Umstead Summer JulepCourtesy of Kyle Davis, Bar Manager, The Umstead Hotel and Spa2 ounces Four Roses bourbon8 to 10 sprigs mint½ ounce North Carolina tobacco-infused simple syrup1 slice Savannah Bee CompanyhoneycombIn a cocktail shaker, add mint and one scoop of ice. With a wooden muddler, muddle vigorously until ice is finely crushed. Continue by adding Four Roses bourbon and tobacco simple syrup. Shaking once more, transfer all contents into a mason jar or Julep cup using a bar spoon. Complete by garnishing with a generous slice of Savannah Bee Company’s fresh honeycomb and serve immediately. photograph by Juli LeonardDon’t let the mint fool you. That lighthearted, summery herb, equally at home in iced tea and lemonade, is here on a mission. Mashed up with sugar, its oils and essence make what comes next suitable for a springtime afternoon. Because without it, a julep’s just a whole lot of bourbon in the midday sun.At Churchill Downs racetrack in Louisville, Ky., they’ve been serving up juleps to Kentucky Derby fans for nearly a century. It became the signature drink of the track in 1938 when they introduced souvenir glasses for 75 cents, and today, the track sells about 120,000 of the cocktails over the course of race weekend. They don’t skimp on the mint: More than 1,000 pounds of freshly picked green leaves make it all happen.This year, as contenders like Verazzano, Goldencents and Orb get ready for the 139th “greatest two minutes in sports” on May 4, bartenders everywhere are tuning up their own version of the drink to toast them with.At the Umstead Hotel’s bar, a julep comes with tobacco-infused simple syrup, a slice of honeycomb, and homegrown mint. At Mandolin restaurant, Kentucky Colonel spearmint from The Little Herb House in Raleigh makes a star turn.The julep – whose name is derived from the Arabic gulab, or refreshing cocktail made of rose petals – is thought to have originated in the agricultural South as a morning pick-me-up sometime in the 18th century and was first mixed with rye or rum. Needless to say, a morning pick-me-up these days is more likely to include caffeine than alcohol, and a julep is now made with bourbon. Typically, that’s the ingredient that receives the most attention, but it would be a shame to let the mint to take too far a back seat.Hardy perennial Some will tell you that mint is a weed. They are wrong. Actually, they are right, but the word ‘weed’ doesn’t do this aromatic perennial herb justice. Because while mint may be invasive, fans prefer to consider it simply tougher than most. Plant a little, get a lot. And you’ll need it, because mint is more than a flavorful addition to a cocktail; it’s also a perfect antidote to one. Known to soothe nausea and improve digestion, mint is claimed by some to improve alertness and memory. What more could you want in a daytime libation?So, once you have a gracious plenty of mint leaves at the ready – put aside a good pile for garnish, and consider your options.The bartenders at Churchill Downs vouch for making a simple syrup and steeping mint in it overnight. They have volume to contend with; you might not. Another way is to soak the mint in bourbon for a short time, creating a sort of spiked extract.But muddling the mint with sugar in the serving cup itself is the traditional method. Using the end of a wooden spoon – or a muddler, which is a bartender’s pestle shaped like a baseball bat – muddling basically means smashing the leaves, releasing enough flavor to stand up to the bourbon.Even here, of course, there are schools of thought. Some abhor the idea of muddling at all, preferring their mint to remain a decorative flourish, not a flavor. Others suggest a gentle pounding that merely encourages a hint of mint to emerge. And a small minority argue for a well-muscled muddle, making for a super-minty cocktail, but one that begins to resemble a Mojito.Most use regular sugar, which acts as an abrasive. Some wouldn’t put sugar in a julep if their lives depended on it. Some insist on a splash of seltzer, others stick to flat water; some pour it all over crushed ice, others allow a cube or two.And as for the bourbon: Kentucky’s limestone water started the bourbon-making business there in the 1800s. Today’s small Kentucky labels like Four Roses, Heaven Hill, Town Branch, and Woodford Reserve draw on that heritage and make a worthy counterpart to a sprig or two of the minty weed. Mandolin’s Mint JulepCourtesy of Addison Dailey, Bartender, Mandolin10 to 12 spearmint leaves*2 ounces Woodford Reserve bourbon1 ½ teaspoons raw turbinado sugarcrushed iceIn a julep cup, gently muddle the mint leaves with a little bit of ice. Add in the sugar and a splash of bourbon, continuing to lightly muddle until the sugar has dissolved and married into a mash with the mint. Next fill the julep cup (a little less than full) with ice, and add the rest of the bourbon; stir for 30 to 45 seconds until frosted. Top off with ice, andgarnish with a sprig of mint.*Mandolin uses Kentucky Colonel mint from The Little Herb House in Raleigh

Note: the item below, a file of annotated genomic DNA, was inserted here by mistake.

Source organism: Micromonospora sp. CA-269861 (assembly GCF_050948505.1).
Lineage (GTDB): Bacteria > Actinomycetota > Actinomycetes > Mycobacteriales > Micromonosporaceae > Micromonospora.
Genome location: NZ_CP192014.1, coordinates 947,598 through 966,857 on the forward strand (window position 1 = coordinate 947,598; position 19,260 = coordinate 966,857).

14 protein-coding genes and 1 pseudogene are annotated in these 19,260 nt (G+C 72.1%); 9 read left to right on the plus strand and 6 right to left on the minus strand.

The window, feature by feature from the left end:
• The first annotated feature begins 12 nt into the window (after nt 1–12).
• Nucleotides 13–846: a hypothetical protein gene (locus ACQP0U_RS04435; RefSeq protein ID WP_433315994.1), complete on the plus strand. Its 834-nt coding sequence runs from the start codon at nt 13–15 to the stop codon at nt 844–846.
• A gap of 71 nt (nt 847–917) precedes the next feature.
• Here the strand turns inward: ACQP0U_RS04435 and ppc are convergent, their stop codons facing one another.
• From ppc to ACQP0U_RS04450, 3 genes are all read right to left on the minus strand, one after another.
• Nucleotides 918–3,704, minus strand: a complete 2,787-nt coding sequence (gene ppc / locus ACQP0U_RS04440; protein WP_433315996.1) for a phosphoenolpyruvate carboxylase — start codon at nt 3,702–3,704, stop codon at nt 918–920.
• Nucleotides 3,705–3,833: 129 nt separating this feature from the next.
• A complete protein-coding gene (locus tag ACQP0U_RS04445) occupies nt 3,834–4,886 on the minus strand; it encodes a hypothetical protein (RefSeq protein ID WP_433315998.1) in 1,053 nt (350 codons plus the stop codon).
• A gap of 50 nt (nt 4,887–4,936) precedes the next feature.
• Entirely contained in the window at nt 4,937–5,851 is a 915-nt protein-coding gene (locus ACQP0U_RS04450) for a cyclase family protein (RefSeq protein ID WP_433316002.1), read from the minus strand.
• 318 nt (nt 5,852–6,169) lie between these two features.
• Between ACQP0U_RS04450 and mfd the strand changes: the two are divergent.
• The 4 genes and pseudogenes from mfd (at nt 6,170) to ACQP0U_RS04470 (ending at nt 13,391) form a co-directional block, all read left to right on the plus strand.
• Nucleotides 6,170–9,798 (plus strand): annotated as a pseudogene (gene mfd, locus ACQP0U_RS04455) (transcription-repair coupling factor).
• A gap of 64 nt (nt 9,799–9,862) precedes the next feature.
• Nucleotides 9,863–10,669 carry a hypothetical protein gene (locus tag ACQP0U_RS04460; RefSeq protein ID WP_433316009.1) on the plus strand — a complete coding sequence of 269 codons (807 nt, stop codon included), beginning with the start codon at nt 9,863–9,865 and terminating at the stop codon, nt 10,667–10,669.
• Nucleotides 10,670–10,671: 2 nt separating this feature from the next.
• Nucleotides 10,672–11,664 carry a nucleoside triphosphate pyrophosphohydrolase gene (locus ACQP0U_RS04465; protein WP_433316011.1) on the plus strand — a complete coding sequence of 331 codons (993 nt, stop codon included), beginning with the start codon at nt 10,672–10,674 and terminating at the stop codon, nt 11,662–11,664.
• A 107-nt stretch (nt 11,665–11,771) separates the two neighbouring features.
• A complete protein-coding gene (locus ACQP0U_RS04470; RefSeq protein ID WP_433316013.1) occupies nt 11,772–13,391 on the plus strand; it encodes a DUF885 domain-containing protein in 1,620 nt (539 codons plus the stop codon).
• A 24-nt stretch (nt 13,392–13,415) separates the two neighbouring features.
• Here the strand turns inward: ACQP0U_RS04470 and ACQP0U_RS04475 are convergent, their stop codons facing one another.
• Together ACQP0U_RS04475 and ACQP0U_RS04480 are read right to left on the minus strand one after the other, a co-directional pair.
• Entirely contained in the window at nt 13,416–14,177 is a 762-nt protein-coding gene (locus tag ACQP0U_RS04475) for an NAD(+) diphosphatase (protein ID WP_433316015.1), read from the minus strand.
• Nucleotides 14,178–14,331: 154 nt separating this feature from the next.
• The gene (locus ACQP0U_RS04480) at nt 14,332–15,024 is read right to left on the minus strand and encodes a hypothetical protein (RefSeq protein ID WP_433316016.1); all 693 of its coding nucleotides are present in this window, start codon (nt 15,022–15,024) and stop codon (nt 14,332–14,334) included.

Sustainability is a top priority for Spanish flag carrier Iberia, and one of its key strategies is to reduce, re-use, and recycle plastics, achieved by means of the following initiatives: Reduction The initiatives listed below mean that each year 68.5 tonnes less plastic is loaded aboard Iberia aircraft: Paper has replaced plastic for wrapping blankets and duvets.The plastic packaging of some items in long-haul Business class toilet kits have been eliminated. Headphones in all seating classes are no longer wrapped in plastic.As of September, the plastic wrapping of children’s kits on long-haul flights will also be eliminated.Plastic swizzle sticks for beverages have been replaced with bamboo ones. Plastic bags used for collecting and storing soiled linen, blankets and pillows are now thinner. Paper drinking straws have replaced plastic ones.Plastic use on the ground has also been reduced dramatically at Iberia’s Premium Lounges in the Adolfo Suárez Madrid Barajas Airport, where returnable glass bottles have replaced cans and plastic containers, and suppliers have been asked to use bulk formats for many goods. This has led to a reduction of nearly one million cans and 200,000 plastic containers, or 23.5 tonnes of cans and 6.5 tonnes of plastic every yearRe-useWherever possible, Iberia re-uses plastic items, such as the bags used to collect and store cabin linen, blankets, etc. to reduce the impact of these products on the environment.Recycling Iberia’s LIFE+Zero Cabin Waste programme makes its operations more sustainable by recycling 80% of the cabin waste generated on board, including plastics. All these initiatives have been implemented within the framework of Iberia’s commitment to the UN Sustainable Development Goals (SDG), in this case refered to Goal 12: Responsible production and consumption. In adherence to the UN SDG Goal 13: Climate action, Iberia has implemented numerous measures to reduce fuel consumption and emissions, including the replacement of its fleet with aircraft that are between 15% and 25% more fuel efficient than their predecessors. Digital formats have replaced the newspapers and magazines once carried aboard, which alone accounts for a 615-tonne reduction in annual CO2 emissions. Bulky paper cockpit manuals and maps have also been replaced by digital media.
Thermal comfort is very individual and perceptibly influences the well-being of passengers. Lantal’s latest innovation, the Seat Heating & Cooling System, enables highest personal comfort and well-being and creates an individually adjustable microclimate independently of the cabin temperature. Visitors to this year’s Aircraft Interiors Expo have the opportunity to test this special function on site at Stand 6E70 in Hall B6.The following experience is familiar to every traveler. You are sitting in an airplane and feel either too hot or too cold. You are uncomfortable and have few options to improve your microclimate, since cabin temperature control is centralized. Selective temperature control for seats as found in upscale automobiles has not been available in aircraft so far. This latest Lantal innovation delivers a personalized microclimate for First and Business Class passengers, regardless of the temperature in the cabin.Heating wires. Image: LantalSeat climate features such as heating and cooling can be combined to achieve genuine well-being. The result is optimized seat temperature profiles for each passenger with continuous moisture extraction to assure dry seat surfaces and an exceptional travel experience.Lantal’s Heating and Cooling System is based on Gentherm® technology. It creates added value for the airline’s brand. The modular system components can be easily combined and integrated into any seat concept.Installation and disassembly are simple and convenient. The Seat Heating and Cooling System was developed in compliance with specific industry standards and is designed to meet the most exacting reliability requirements.Lantal – The company Lantal is the leader in the design, production, and distribution of textiles, parts, and services for the international aircraft, bus, and railway markets as well as for business jets and superyachts. The company offers forward-looking counsel and coherent all-in-one solutions with the objective of achieving the ultimate in passenger well-being.